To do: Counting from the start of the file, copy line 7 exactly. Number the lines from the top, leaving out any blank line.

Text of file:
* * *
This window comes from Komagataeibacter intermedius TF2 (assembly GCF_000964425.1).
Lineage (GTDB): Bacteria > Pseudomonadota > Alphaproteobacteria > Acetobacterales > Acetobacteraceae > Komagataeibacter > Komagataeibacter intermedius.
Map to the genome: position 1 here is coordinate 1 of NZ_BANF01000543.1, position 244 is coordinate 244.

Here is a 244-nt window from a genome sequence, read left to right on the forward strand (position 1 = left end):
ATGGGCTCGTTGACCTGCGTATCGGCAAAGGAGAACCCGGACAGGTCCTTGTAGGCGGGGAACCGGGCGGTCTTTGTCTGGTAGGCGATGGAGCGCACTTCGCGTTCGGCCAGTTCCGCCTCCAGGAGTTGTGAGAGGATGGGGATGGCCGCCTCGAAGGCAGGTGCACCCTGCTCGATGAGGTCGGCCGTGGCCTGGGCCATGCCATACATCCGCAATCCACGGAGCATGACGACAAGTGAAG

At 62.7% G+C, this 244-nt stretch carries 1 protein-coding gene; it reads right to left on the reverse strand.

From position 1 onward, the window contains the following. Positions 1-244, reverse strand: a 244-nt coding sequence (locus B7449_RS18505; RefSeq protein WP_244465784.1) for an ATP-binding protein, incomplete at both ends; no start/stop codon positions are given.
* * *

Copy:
From position 1 onward, the window contains the following. Positions 1-244, reverse strand: a 244-nt coding sequence (locus B7449_RS18505; RefSeq protein WP_244465784.1) for an ATP-binding protein, incomplete at both ends; no start/stop codon positions are given.